After earning a bachelor's degree from Swarthmore College, he received his Ph.D. in 1962 from the University of Chicago under the supervision of Walter Bailey. He has introduced the Monsky-Washnitzer cohomology and he has worked intensively on Hilbert–Kunz functions and Hilbert–Kunz multiplicity. In 2007, Monsky and Brenner gave an example showing that tight closure does not commute with localization.
In the mid-1970s, Monsky stopped paying U.S. federal income tax in protest against military spending. He resisted income tax withholding by claiming extra exemptions, and this led to a criminal conviction on tax charges in 1980.
- Paul Monsky at the Mathematics Genealogy Project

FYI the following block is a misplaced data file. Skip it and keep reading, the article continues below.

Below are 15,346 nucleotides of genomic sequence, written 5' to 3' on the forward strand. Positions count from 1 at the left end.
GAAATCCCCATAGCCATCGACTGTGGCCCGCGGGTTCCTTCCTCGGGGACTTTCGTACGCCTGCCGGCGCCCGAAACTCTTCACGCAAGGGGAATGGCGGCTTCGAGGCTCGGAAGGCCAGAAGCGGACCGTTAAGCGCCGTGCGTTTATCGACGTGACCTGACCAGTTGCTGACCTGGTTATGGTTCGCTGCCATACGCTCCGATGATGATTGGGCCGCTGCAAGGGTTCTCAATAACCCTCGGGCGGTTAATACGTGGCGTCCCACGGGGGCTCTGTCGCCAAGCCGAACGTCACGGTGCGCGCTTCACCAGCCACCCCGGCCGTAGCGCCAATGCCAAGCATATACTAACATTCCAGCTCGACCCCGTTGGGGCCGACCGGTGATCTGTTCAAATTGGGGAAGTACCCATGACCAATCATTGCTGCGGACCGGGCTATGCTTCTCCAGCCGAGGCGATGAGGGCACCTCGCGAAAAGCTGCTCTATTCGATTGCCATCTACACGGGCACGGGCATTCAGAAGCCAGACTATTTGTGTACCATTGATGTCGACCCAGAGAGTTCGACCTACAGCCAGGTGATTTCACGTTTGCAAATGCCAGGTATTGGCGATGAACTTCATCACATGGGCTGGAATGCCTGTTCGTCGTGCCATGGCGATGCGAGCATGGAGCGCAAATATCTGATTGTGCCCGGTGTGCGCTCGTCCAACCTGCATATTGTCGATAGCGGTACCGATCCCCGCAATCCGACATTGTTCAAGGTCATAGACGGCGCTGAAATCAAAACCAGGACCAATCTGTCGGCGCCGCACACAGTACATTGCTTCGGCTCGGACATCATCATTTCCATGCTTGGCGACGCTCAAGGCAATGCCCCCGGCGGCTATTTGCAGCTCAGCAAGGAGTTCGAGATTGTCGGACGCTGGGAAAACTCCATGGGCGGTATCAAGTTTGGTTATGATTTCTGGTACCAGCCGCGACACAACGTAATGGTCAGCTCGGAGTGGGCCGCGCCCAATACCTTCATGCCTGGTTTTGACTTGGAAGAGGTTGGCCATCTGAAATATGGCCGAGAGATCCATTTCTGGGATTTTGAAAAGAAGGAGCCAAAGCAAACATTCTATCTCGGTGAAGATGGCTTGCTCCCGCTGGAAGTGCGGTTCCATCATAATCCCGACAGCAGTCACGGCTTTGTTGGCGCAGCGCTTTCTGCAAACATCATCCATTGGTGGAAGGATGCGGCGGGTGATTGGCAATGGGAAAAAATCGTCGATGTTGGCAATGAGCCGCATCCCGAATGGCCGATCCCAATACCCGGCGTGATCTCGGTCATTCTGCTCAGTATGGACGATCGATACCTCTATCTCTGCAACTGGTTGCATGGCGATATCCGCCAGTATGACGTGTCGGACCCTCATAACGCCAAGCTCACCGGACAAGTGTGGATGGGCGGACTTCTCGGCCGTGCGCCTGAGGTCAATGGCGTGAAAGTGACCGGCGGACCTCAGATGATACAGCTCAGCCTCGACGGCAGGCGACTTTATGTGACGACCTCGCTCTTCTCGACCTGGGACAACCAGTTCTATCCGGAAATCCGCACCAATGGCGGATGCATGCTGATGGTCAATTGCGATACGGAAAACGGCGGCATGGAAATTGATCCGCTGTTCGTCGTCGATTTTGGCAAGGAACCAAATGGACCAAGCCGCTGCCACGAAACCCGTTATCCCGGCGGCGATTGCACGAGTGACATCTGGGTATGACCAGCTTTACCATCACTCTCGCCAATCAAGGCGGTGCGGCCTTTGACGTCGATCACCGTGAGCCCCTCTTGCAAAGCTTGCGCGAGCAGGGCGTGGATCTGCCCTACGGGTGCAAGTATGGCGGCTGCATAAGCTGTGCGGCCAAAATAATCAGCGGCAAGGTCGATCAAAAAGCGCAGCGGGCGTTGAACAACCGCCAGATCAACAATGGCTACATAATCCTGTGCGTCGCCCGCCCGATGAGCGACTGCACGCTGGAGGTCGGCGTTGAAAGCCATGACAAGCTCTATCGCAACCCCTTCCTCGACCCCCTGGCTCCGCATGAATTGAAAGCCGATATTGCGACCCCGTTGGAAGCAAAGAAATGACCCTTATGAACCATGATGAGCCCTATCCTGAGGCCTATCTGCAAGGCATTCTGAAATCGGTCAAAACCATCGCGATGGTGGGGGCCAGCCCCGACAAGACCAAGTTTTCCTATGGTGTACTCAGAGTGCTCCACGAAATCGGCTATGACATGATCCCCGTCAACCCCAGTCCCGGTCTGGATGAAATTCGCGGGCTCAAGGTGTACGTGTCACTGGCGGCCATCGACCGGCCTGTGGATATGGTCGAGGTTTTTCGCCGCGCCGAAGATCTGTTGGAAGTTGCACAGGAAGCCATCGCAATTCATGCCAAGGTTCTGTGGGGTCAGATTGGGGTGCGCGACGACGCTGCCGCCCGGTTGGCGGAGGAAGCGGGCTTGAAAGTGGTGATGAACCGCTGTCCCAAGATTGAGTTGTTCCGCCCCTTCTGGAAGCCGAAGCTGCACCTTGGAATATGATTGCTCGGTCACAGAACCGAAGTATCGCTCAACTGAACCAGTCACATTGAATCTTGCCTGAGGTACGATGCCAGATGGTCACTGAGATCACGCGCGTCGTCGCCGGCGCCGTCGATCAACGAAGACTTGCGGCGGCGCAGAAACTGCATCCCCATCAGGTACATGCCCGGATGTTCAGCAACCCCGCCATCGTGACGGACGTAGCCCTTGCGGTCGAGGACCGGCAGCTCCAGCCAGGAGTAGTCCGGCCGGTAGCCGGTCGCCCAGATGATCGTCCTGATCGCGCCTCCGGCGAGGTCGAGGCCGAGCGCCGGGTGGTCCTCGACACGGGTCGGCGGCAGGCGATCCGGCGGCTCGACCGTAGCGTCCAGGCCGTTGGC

- Aigner, Martin; Ziegler, Günter M. (2010), "One square and an odd number of triangles", Proofs from The Book (4th ed.), Berlin: Springer-Verlag, pp. 131–138, doi:10.1007/978-3-642-00856-6_20.
- “Professor to Face Trial In Antiwar Tax Protest” New York Times 10 March 1980, p. D8; Syre, Steven W. “More Individuals, Groups Refuse to Pay Taxes” (UPI dispatch as found in) The Bryan Times 10 April 1980, p. 12
- Monsky's home page at Brandeis University
- Preprint on the example of Monsky and Brenner that tight closure does not commute with localization.
|This biography of an American academic is a stub. You can help Wikipedia by expanding it.|